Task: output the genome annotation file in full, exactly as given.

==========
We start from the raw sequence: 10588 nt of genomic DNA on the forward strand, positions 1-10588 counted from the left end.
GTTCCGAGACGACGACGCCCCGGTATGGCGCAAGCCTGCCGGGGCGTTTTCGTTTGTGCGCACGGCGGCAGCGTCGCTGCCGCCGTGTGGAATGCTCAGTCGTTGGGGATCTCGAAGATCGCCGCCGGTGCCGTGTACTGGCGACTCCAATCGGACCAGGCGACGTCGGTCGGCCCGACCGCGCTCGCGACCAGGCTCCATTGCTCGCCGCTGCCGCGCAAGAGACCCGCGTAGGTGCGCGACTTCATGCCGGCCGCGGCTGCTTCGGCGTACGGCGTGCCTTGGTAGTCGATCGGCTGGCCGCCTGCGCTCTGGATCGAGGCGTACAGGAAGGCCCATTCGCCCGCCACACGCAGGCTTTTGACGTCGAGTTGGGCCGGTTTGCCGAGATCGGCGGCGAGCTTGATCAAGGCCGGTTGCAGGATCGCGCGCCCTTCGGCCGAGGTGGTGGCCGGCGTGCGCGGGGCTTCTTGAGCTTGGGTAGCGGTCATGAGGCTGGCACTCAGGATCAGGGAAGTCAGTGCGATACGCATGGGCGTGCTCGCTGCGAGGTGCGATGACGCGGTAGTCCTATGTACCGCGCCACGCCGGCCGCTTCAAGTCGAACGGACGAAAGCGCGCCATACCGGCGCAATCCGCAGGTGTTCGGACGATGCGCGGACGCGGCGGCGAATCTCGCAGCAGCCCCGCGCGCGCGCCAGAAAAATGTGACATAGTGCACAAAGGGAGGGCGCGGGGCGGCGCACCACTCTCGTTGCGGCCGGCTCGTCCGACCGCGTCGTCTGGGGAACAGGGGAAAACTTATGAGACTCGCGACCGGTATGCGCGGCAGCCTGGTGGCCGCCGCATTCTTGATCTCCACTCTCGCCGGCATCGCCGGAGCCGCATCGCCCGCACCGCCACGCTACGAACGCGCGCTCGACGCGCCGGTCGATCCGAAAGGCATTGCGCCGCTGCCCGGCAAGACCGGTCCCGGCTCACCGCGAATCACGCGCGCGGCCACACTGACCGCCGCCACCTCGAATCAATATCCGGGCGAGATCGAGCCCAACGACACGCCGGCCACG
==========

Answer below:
We start from the raw sequence: 10588 nt of genomic DNA on the forward strand, positions 1-10588 counted from the left end.
GTTCCGAGACGACGACGCCCCGGTATGGCGCAAGCCTGCCGGGGCGTTTTCGTTTGTGCGCACGGCGGCAGCGTCGCTGCCGCCGTGTGGAATGCTCAGTCGTTGGGGATCTCGAAGATCGCCGCCGGTGCCGTGTACTGGCGACTCCAATCGGACCAGGCGACGTCGGTCGGCCCGACCGCGCTCGCGACCAGGCTCCATTGCTCGCCGCTGCCGCGCAAGAGACCCGCGTAGGTGCGCGACTTCATGCCGGCCGCGGCTGCTTCGGCGTACGGCGTGCCTTGGTAGTCGATCGGCTGGCCGCCTGCGCTCTGGATCGAGGCGTACAGGAAGGCCCATTCGCCCGCCACACGCAGGCTTTTGACGTCGAGTTGGGCCGGTTTGCCGAGATCGGCGGCGAGCTTGATCAAGGCCGGTTGCAGGATCGCGCGCCCTTCGGCCGAGGTGGTGGCCGGCGTGCGCGGGGCTTCTTGAGCTTGGGTAGCGGTCATGAGGCTGGCACTCAGGATCAGGGAAGTCAGTGCGATACGCATGGGCGTGCTCGCTGCGAGGTGCGATGACGCGGTAGTCCTATGTACCGCGCCACGCCGGCCGCTTCAAGTCGAACGGACGAAAGCGCGCCATACCGGCGCAATCCGCAGGTGTTCGGACGATGCGCGGACGCGGCGGCGAATCTCGCAGCAGCCCCGCGCGCGCGCCAGAAAAATGTGACATAGTGCACAAAGGGAGGGCGCGGGGCGGCGCACCACTCTCGTTGCGGCCGGCTCGTCCGACCGCGTCGTCTGGGGAACAGGGGAAAACTTATGAGACTCGCGACCGGTATGCGCGGCAGCCTGGTGGCCGCCGCATTCTTGATCTCCACTCTCGCCGGCATCGCCGGAGCCGCATCGCCCGCACCGCCACGCTACGAACGCGCGCTCGACGCGCCGGTCGATCCGAAAGGCATTGCGCCGCTGCCCGGCAAGACCGGTCCCGGCTCACCGCGAATCACGCGCGCGGCCACACTGACCGCCGCCACCTCGAATCAATATCCGGGCGAGATCGAGCCCAACGACACGCCGGCCACG